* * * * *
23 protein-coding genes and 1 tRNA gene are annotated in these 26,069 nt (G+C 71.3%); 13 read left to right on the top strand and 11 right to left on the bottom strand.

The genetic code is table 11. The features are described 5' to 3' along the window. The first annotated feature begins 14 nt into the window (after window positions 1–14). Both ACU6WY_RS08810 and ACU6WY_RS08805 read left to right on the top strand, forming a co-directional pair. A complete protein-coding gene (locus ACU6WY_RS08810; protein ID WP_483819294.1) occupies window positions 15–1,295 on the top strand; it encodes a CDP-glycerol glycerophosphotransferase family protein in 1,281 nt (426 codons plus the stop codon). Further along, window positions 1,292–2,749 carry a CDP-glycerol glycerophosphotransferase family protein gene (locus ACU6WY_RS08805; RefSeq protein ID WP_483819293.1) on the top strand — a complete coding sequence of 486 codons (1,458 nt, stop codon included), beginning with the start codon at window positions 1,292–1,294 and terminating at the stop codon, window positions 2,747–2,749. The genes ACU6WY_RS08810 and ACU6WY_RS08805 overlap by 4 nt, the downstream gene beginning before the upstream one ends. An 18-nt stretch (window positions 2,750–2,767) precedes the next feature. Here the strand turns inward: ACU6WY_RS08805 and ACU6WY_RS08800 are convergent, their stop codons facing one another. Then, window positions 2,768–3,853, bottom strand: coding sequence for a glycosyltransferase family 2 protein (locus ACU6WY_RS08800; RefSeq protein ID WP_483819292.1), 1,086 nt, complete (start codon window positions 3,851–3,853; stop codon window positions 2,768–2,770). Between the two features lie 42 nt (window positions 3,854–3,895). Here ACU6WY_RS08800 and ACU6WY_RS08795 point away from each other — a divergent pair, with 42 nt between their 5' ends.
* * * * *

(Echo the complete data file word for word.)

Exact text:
23 protein-coding genes and 1 tRNA gene are annotated in these 26,069 nt (G+C 71.3%); 13 read left to right on the top strand and 11 right to left on the bottom strand.

The genetic code is table 11. The features are described 5' to 3' along the window. The first annotated feature begins 14 nt into the window (after window positions 1–14). Both ACU6WY_RS08810 and ACU6WY_RS08805 read left to right on the top strand, forming a co-directional pair. A complete protein-coding gene (locus ACU6WY_RS08810; protein ID WP_483819294.1) occupies window positions 15–1,295 on the top strand; it encodes a CDP-glycerol glycerophosphotransferase family protein in 1,281 nt (426 codons plus the stop codon). Further along, window positions 1,292–2,749 carry a CDP-glycerol glycerophosphotransferase family protein gene (locus ACU6WY_RS08805; RefSeq protein ID WP_483819293.1) on the top strand — a complete coding sequence of 486 codons (1,458 nt, stop codon included), beginning with the start codon at window positions 1,292–1,294 and terminating at the stop codon, window positions 2,747–2,749. The genes ACU6WY_RS08810 and ACU6WY_RS08805 overlap by 4 nt, the downstream gene beginning before the upstream one ends. An 18-nt stretch (window positions 2,750–2,767) precedes the next feature. Here the strand turns inward: ACU6WY_RS08805 and ACU6WY_RS08800 are convergent, their stop codons facing one another. Then, window positions 2,768–3,853, bottom strand: coding sequence for a glycosyltransferase family 2 protein (locus ACU6WY_RS08800; RefSeq protein ID WP_483819292.1), 1,086 nt, complete (start codon window positions 3,851–3,853; stop codon window positions 2,768–2,770). Between the two features lie 42 nt (window positions 3,854–3,895). Here ACU6WY_RS08800 and ACU6WY_RS08795 point away from each other — a divergent pair, with 42 nt between their 5' ends.